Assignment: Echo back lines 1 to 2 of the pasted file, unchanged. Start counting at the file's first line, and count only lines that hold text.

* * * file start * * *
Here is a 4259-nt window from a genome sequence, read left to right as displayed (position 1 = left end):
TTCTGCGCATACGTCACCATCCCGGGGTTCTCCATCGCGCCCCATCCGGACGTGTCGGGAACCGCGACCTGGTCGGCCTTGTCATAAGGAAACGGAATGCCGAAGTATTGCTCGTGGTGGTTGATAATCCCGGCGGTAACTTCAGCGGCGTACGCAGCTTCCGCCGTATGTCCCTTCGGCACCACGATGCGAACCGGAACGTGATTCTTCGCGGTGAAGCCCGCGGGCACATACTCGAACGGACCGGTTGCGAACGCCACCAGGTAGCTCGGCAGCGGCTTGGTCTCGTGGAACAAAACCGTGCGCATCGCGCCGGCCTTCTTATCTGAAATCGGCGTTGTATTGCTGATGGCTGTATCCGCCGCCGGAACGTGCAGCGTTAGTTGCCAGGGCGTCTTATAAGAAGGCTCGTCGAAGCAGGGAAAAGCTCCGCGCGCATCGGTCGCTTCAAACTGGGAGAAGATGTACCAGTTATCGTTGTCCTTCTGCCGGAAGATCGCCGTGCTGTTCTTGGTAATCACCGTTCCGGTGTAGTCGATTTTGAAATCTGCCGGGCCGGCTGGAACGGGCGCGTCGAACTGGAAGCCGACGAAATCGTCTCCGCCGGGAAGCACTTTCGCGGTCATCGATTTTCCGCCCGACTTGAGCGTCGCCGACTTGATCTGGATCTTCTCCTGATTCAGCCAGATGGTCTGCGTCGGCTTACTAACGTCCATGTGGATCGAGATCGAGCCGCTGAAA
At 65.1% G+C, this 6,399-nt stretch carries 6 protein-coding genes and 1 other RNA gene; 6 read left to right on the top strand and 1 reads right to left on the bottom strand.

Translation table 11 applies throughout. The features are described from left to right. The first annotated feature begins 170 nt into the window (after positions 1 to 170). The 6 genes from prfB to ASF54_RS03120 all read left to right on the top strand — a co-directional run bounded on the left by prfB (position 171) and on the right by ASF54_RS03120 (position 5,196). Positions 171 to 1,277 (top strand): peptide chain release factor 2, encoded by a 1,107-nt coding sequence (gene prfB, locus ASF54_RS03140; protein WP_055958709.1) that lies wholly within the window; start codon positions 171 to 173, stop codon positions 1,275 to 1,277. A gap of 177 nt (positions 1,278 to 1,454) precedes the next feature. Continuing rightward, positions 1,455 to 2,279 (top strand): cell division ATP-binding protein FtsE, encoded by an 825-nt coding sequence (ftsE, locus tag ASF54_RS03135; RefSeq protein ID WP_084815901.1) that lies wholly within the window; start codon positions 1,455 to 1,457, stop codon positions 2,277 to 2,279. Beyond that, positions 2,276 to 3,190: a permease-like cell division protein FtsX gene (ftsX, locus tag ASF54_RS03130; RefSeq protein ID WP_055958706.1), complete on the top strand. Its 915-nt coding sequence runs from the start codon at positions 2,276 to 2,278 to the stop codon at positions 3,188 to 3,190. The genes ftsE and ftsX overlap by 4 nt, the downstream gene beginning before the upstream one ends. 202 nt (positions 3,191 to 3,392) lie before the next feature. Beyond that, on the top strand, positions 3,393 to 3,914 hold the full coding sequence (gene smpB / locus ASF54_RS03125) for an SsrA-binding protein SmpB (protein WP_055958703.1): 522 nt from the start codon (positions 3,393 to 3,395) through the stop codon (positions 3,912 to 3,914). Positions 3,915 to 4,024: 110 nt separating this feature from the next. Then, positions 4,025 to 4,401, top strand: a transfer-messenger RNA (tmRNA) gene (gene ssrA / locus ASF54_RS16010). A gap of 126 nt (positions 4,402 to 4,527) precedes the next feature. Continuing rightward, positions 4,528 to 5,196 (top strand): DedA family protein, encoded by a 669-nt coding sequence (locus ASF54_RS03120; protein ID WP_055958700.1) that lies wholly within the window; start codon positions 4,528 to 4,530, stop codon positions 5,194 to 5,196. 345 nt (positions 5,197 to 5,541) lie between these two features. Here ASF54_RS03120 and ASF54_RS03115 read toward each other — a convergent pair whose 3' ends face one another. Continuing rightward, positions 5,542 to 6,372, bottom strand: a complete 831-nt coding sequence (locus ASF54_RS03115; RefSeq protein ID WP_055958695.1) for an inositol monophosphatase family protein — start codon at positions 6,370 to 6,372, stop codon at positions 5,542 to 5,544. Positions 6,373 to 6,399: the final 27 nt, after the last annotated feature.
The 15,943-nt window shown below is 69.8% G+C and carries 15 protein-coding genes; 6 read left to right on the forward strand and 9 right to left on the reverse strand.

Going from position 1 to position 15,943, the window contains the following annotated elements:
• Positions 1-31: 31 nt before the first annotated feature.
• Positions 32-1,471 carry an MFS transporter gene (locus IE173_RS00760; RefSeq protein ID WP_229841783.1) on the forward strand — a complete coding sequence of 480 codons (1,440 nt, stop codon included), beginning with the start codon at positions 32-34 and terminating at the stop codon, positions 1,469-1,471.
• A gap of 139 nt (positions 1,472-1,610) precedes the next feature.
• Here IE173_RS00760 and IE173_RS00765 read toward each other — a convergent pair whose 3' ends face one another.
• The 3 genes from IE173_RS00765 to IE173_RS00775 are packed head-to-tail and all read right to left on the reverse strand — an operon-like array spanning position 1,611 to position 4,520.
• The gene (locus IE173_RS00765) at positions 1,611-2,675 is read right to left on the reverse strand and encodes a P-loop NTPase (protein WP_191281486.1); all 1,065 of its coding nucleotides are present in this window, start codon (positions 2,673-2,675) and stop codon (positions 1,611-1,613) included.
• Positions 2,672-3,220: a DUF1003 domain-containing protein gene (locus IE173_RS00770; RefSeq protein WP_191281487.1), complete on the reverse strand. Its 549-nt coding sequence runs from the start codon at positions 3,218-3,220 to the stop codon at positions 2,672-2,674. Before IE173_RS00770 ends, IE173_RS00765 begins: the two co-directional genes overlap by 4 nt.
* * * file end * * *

Here is a 4259-nt window from a genome sequence, read left to right as displayed (position 1 = left end):
TTCTGCGCATACGTCACCATCCCGGGGTTCTCCATCGCGCCCCATCCGGACGTGTCGGGAACCGCGACCTGGTCGGCCTTGTCATAAGGAAACGGAATGCCGAAGTATTGCTCGTGGTGGTTGATAATCCCGGCGGTAACTTCAGCGGCGTACGCAGCTTCCGCCGTATGTCCCTTCGGCACCACGATGCGAACCGGAACGTGATTCTTCGCGGTGAAGCCCGCGGGCACATACTCGAACGGACCGGTTGCGAACGCCACCAGGTAGCTCGGCAGCGGCTTGGTCTCGTGGAACAAAACCGTGCGCATCGCGCCGGCCTTCTTATCTGAAATCGGCGTTGTATTGCTGATGGCTGTATCCGCCGCCGGAACGTGCAGCGTTAGTTGCCAGGGCGTCTTATAAGAAGGCTCGTCGAAGCAGGGAAAAGCTCCGCGCGCATCGGTCGCTTCAAACTGGGAGAAGATGTACCAGTTATCGTTGTCCTTCTGCCGGAAGATCGCCGTGCTGTTCTTGGTAATCACCGTTCCGGTGTAGTCGATTTTGAAATCTGCCGGGCCGGCTGGAACGGGCGCGTCGAACTGGAAGCCGACGAAATCGTCTCCGCCGGGAAGCACTTTCGCGGTCATCGATTTTCCGCCCGACTTGAGCGTCGCCGACTTGATCTGGATCTTCTCCTGATTCAGCCAGATGGTCTGCGTCGGCTTACTAACGTCCATGTGGATCGAGATCGAGCCGCTGAAA